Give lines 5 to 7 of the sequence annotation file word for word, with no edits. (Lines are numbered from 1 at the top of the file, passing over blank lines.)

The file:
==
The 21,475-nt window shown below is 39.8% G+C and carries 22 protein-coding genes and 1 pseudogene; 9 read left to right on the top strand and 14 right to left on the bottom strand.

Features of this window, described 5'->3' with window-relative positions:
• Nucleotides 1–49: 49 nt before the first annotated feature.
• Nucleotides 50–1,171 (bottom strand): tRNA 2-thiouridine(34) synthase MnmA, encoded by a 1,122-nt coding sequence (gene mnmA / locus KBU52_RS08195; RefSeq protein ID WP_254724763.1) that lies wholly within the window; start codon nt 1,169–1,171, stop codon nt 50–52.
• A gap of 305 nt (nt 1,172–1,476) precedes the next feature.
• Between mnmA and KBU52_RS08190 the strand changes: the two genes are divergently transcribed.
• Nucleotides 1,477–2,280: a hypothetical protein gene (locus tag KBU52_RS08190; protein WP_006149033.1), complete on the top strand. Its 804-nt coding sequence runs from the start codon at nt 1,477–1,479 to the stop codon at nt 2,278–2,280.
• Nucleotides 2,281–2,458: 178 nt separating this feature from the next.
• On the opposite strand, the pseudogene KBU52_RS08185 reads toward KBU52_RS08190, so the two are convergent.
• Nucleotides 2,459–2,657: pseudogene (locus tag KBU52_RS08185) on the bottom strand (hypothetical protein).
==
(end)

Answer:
• A gap of 305 nt (nt 1,172–1,476) precedes the next feature.
• Between mnmA and KBU52_RS08190 the strand changes: the two genes are divergently transcribed.
• Nucleotides 1,477–2,280: a hypothetical protein gene (locus tag KBU52_RS08190; protein WP_006149033.1), complete on the top strand. Its 804-nt coding sequence runs from the start codon at nt 1,477–1,479 to the stop codon at nt 2,278–2,280.